MICROBIAL MODELING AND BIOINFORMATICS FOR FOOD SAFETY AND SECURITY
Location: Residue Chemistry and Predictive Microbiology
Title: Evaluating the effect of temperature on microbial growth rate - the Ratkowsky and a Belehrádek type models
Submitted to: Journal of Food Science
Publication Type: Peer Reviewed Journal
Publication Acceptance Date: July 1, 2011
Publication Date: October 1, 2011
Citation: Huang, L., Hwang, C., Phillips, J.G. 2011. Evaluating the effect of temperature on microbial growth rate - the Ratkowsky and a Belehrádek type models. Journal of Food Science. 76(8):547-557.
Interpretive Summary: Temperature is one of the most important factors affecting the growth of foodborne pathogens in foods. Accurate estimation on the effect of temperature on bacterial growth is critical for microbial risk assessment. The objective of this research is to evaluate the accuracy of a new mathematical model for describing the temperature effect. The results indicate that the new mathematical model is an accurate model for evaluating the effect of temperature on bacterial growth. The obtained information will provide risk assessors with a more reliable tool for estimating potential growth of pathogens in foods.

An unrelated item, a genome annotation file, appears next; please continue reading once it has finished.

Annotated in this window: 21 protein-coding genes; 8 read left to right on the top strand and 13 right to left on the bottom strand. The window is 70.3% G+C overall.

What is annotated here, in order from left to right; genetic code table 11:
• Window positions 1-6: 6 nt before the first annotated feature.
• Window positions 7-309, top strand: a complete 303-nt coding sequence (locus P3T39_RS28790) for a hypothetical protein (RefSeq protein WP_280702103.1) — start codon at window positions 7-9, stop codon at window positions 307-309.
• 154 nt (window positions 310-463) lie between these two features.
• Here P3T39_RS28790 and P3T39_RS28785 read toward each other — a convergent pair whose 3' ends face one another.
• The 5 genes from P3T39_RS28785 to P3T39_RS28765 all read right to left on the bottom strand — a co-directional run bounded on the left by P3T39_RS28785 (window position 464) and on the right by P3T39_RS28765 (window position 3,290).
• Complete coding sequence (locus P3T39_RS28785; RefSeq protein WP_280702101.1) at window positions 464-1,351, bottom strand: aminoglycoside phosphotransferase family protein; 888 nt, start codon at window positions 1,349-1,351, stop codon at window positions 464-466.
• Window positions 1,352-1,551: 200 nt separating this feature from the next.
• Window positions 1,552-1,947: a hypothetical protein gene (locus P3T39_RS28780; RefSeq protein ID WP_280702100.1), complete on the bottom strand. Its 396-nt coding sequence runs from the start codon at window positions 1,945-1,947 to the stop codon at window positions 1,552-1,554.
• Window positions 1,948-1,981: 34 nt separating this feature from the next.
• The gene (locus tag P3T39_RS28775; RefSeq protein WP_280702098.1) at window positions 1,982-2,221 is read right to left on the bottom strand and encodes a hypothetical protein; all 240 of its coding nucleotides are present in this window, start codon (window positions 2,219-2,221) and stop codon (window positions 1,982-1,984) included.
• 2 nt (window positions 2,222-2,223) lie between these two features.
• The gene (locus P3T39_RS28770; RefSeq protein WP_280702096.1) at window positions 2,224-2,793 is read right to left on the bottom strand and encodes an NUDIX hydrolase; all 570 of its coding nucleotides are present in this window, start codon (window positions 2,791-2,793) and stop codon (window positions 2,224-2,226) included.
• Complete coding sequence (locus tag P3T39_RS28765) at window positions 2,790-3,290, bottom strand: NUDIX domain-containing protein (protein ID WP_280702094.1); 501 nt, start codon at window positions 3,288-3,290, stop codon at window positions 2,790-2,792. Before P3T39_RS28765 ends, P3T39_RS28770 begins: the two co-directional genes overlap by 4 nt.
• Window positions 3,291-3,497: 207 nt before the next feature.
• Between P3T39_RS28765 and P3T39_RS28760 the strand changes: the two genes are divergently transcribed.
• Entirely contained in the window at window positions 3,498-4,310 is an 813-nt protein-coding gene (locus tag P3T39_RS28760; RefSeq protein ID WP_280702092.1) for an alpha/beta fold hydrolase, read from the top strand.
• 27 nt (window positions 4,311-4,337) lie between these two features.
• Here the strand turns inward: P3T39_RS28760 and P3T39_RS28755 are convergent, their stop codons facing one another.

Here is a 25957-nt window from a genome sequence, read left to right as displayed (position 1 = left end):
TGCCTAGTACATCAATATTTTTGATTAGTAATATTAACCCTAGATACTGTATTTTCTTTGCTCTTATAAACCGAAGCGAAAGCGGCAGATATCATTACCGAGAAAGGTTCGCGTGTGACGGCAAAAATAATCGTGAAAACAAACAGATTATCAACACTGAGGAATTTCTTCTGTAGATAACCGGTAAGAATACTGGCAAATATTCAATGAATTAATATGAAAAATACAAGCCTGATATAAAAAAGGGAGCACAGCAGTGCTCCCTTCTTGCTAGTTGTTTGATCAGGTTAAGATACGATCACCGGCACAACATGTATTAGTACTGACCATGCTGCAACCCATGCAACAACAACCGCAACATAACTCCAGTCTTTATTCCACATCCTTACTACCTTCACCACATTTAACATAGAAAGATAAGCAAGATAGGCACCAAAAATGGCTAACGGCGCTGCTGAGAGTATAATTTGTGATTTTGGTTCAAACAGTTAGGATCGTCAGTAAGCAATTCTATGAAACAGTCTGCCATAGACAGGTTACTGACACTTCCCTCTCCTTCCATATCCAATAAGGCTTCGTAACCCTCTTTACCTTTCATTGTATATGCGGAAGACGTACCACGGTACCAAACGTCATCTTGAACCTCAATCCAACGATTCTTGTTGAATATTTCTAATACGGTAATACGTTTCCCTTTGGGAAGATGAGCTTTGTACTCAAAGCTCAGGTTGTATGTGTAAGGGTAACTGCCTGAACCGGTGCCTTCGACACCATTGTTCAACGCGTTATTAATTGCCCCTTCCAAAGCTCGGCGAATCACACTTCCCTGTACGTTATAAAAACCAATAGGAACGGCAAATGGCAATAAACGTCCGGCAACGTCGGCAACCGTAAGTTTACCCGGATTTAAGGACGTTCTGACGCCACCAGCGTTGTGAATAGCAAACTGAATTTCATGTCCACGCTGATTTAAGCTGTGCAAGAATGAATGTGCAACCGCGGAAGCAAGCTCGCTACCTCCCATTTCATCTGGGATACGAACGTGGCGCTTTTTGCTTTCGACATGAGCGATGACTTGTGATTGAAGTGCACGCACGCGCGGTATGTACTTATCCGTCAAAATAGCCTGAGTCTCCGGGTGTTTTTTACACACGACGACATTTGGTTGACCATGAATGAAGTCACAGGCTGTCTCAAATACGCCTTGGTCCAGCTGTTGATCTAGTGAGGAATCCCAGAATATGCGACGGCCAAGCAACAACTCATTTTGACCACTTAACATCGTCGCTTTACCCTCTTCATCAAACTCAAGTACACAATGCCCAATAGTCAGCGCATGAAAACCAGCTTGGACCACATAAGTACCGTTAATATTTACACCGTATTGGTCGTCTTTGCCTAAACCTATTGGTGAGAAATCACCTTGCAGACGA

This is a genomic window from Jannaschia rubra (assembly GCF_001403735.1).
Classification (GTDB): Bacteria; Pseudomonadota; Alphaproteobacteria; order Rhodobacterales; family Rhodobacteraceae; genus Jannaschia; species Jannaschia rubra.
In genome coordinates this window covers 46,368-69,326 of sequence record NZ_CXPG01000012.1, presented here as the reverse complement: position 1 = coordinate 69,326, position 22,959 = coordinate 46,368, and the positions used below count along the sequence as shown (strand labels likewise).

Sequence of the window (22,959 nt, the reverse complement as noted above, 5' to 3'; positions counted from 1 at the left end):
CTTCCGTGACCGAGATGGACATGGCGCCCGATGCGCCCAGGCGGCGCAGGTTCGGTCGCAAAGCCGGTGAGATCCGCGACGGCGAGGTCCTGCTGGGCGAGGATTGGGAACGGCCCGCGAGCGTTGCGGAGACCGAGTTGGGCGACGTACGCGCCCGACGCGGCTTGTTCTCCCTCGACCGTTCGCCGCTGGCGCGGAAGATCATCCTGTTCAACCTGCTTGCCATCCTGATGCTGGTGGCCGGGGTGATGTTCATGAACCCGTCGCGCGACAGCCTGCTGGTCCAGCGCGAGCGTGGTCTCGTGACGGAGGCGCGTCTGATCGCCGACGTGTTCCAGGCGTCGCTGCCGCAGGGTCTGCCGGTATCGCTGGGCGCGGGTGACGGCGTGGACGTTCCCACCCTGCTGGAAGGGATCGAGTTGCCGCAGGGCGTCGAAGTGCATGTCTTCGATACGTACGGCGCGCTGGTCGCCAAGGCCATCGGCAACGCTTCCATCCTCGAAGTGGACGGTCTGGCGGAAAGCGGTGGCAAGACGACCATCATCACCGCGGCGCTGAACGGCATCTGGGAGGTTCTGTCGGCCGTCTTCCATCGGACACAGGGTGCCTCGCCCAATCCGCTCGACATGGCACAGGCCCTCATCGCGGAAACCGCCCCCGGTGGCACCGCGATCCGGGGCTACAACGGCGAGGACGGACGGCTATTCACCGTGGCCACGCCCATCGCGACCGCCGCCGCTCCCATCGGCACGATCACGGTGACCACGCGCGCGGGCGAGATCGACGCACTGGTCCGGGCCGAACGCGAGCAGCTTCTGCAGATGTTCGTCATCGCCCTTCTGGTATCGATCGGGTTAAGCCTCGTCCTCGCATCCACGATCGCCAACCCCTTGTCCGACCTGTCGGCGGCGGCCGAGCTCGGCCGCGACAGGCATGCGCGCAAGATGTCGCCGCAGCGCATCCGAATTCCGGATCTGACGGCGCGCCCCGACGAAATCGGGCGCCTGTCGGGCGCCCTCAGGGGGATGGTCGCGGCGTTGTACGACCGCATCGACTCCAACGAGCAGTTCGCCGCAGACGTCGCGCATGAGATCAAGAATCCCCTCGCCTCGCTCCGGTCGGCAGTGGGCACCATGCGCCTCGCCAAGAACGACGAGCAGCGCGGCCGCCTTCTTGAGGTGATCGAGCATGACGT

The objective of this paper to conduct a parallel comparison of a new Belehradek-type growth rate (Huang model), Ratkowsky Square-root, and Ratkowsky Square equations as secondary models for evaluating the effect of temperature on the growth of microorganisms. Growth rates of psychrotrophs and mesophiles were randomly selected from the literature, and independently analyzed with the three models using nonlinear regression. Analysis of variance (ANOVA) was used to compare the means of growth rate (mu), estimated minimum temperature (Tmin), approximate standard errors (SE) of Tmin, model mean square errors (MSE), accuracy factor (Af), bias factor (Bf), relative residual errors (delta), Akaike Information Criterion (AICc), and Bayesian Information Criterion (BIC). Based on the estimated Tmin values, the Huang model distinctively classified the bacteria into two groups (psychrotrophs and mesophiles). No significant difference (p > 0.05) was observed among the means of the mu values reported in the literature or estimated by the three models, suggesting that all three models were suitable for curve-fitting. Nor was there any significant difference in MSE, SE, delta, Af, Bf, AICc, and BIC. The Tmin values estimated by the Huang model were significantly higher than those estimated by the Ratkowsky models. The Ratkowsky models systematically underestimated the minimum growth temperatures, leading to derived Tmin values generally lower than the biological minimums reported in the literature. The Tmin values estimated by the Huang model, however, were in closer agreement with the biological minimum temperatures for both psychrotrophs and mesophiles. In addition, statistical estimation showed that the mean exponent for the new Belehradek-type growth rate model may indeed be 1.5, further supporting the validity of the Huang model.